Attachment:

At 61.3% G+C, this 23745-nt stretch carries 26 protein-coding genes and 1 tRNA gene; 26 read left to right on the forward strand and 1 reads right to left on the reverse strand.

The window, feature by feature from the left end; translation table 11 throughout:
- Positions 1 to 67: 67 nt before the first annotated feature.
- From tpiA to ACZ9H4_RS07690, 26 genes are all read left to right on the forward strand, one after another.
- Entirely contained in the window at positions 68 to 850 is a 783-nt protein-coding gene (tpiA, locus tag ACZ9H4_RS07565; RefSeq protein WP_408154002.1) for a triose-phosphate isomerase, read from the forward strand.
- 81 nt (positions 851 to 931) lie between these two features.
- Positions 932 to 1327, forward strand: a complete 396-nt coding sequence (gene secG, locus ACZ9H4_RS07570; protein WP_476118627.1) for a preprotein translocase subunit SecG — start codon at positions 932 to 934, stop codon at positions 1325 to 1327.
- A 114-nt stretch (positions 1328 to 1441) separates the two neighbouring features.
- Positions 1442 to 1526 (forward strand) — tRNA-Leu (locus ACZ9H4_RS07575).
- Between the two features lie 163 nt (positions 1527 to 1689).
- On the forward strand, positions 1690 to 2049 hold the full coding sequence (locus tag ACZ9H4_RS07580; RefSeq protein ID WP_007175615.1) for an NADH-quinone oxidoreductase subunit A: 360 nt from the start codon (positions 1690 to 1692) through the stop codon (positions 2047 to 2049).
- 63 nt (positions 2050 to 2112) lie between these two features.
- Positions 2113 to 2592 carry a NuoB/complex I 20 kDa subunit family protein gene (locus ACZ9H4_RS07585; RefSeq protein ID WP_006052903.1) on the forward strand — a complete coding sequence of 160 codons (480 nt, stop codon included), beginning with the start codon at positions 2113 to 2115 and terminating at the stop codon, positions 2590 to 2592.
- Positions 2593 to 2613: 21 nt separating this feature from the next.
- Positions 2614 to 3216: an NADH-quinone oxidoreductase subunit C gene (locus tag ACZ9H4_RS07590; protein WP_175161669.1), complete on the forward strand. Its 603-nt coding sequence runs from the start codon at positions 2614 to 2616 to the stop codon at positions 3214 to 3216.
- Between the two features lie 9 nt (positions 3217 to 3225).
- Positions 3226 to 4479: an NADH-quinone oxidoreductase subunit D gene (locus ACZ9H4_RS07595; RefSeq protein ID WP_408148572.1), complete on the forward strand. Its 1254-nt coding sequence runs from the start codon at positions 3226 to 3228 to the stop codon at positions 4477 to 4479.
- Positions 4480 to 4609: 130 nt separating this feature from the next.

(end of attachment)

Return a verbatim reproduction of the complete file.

At 61.3% G+C, this 23745-nt stretch carries 26 protein-coding genes and 1 tRNA gene; 26 read left to right on the forward strand and 1 reads right to left on the reverse strand.

The window, feature by feature from the left end; translation table 11 throughout:
- Positions 1 to 67: 67 nt before the first annotated feature.
- From tpiA to ACZ9H4_RS07690, 26 genes are all read left to right on the forward strand, one after another.
- Entirely contained in the window at positions 68 to 850 is a 783-nt protein-coding gene (tpiA, locus tag ACZ9H4_RS07565; RefSeq protein WP_408154002.1) for a triose-phosphate isomerase, read from the forward strand.
- 81 nt (positions 851 to 931) lie between these two features.
- Positions 932 to 1327, forward strand: a complete 396-nt coding sequence (gene secG, locus ACZ9H4_RS07570; protein WP_476118627.1) for a preprotein translocase subunit SecG — start codon at positions 932 to 934, stop codon at positions 1325 to 1327.
- A 114-nt stretch (positions 1328 to 1441) separates the two neighbouring features.
- Positions 1442 to 1526 (forward strand) — tRNA-Leu (locus ACZ9H4_RS07575).
- Between the two features lie 163 nt (positions 1527 to 1689).
- On the forward strand, positions 1690 to 2049 hold the full coding sequence (locus tag ACZ9H4_RS07580; RefSeq protein ID WP_007175615.1) for an NADH-quinone oxidoreductase subunit A: 360 nt from the start codon (positions 1690 to 1692) through the stop codon (positions 2047 to 2049).
- 63 nt (positions 2050 to 2112) lie between these two features.
- Positions 2113 to 2592 carry a NuoB/complex I 20 kDa subunit family protein gene (locus ACZ9H4_RS07585; RefSeq protein ID WP_006052903.1) on the forward strand — a complete coding sequence of 160 codons (480 nt, stop codon included), beginning with the start codon at positions 2113 to 2115 and terminating at the stop codon, positions 2590 to 2592.
- Positions 2593 to 2613: 21 nt separating this feature from the next.
- Positions 2614 to 3216: an NADH-quinone oxidoreductase subunit C gene (locus tag ACZ9H4_RS07590; protein WP_175161669.1), complete on the forward strand. Its 603-nt coding sequence runs from the start codon at positions 2614 to 2616 to the stop codon at positions 3214 to 3216.
- Between the two features lie 9 nt (positions 3217 to 3225).
- Positions 3226 to 4479: an NADH-quinone oxidoreductase subunit D gene (locus ACZ9H4_RS07595; RefSeq protein ID WP_408148572.1), complete on the forward strand. Its 1254-nt coding sequence runs from the start codon at positions 3226 to 3228 to the stop codon at positions 4477 to 4479.
- Positions 4480 to 4609: 130 nt separating this feature from the next.